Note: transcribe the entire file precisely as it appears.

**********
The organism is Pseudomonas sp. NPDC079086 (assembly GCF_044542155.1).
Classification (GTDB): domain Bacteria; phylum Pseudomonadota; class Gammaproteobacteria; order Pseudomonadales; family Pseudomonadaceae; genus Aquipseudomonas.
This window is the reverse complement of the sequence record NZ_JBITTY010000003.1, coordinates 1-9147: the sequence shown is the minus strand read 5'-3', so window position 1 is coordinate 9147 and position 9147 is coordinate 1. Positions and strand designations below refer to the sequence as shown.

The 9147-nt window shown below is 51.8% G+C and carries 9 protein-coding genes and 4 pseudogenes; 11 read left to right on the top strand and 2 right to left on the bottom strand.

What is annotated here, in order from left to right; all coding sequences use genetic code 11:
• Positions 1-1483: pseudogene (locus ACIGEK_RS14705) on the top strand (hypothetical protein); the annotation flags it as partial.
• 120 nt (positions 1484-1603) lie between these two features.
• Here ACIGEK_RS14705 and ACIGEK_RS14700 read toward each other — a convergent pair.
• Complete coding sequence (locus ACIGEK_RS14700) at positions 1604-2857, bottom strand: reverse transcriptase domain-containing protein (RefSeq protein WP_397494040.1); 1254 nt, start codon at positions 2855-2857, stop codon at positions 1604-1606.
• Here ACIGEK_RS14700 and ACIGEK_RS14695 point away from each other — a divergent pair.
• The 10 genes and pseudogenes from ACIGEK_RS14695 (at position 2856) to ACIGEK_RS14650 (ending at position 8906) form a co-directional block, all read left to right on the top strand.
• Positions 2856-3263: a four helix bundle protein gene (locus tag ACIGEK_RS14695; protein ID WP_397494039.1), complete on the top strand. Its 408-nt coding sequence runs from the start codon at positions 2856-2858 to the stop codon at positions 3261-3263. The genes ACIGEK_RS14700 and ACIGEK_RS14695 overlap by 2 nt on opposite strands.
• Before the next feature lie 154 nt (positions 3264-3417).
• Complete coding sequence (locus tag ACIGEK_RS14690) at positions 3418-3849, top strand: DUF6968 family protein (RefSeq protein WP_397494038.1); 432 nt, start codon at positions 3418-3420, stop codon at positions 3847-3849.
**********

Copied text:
The organism is Pseudomonas sp. NPDC079086 (assembly GCF_044542155.1).
Classification (GTDB): domain Bacteria; phylum Pseudomonadota; class Gammaproteobacteria; order Pseudomonadales; family Pseudomonadaceae; genus Aquipseudomonas.
This window is the reverse complement of the sequence record NZ_JBITTY010000003.1, coordinates 1-9147: the sequence shown is the minus strand read 5'-3', so window position 1 is coordinate 9147 and position 9147 is coordinate 1. Positions and strand designations below refer to the sequence as shown.

The 9147-nt window shown below is 51.8% G+C and carries 9 protein-coding genes and 4 pseudogenes; 11 read left to right on the top strand and 2 right to left on the bottom strand.

What is annotated here, in order from left to right; all coding sequences use genetic code 11:
• Positions 1-1483: pseudogene (locus ACIGEK_RS14705) on the top strand (hypothetical protein); the annotation flags it as partial.
• 120 nt (positions 1484-1603) lie between these two features.
• Here ACIGEK_RS14705 and ACIGEK_RS14700 read toward each other — a convergent pair.
• Complete coding sequence (locus ACIGEK_RS14700) at positions 1604-2857, bottom strand: reverse transcriptase domain-containing protein (RefSeq protein WP_397494040.1); 1254 nt, start codon at positions 2855-2857, stop codon at positions 1604-1606.
• Here ACIGEK_RS14700 and ACIGEK_RS14695 point away from each other — a divergent pair.
• The 10 genes and pseudogenes from ACIGEK_RS14695 (at position 2856) to ACIGEK_RS14650 (ending at position 8906) form a co-directional block, all read left to right on the top strand.
• Positions 2856-3263: a four helix bundle protein gene (locus tag ACIGEK_RS14695; protein ID WP_397494039.1), complete on the top strand. Its 408-nt coding sequence runs from the start codon at positions 2856-2858 to the stop codon at positions 3261-3263. The genes ACIGEK_RS14700 and ACIGEK_RS14695 overlap by 2 nt on opposite strands.
• Before the next feature lie 154 nt (positions 3264-3417).
• Complete coding sequence (locus tag ACIGEK_RS14690) at positions 3418-3849, top strand: DUF6968 family protein (RefSeq protein WP_397494038.1); 432 nt, start codon at positions 3418-3420, stop codon at positions 3847-3849.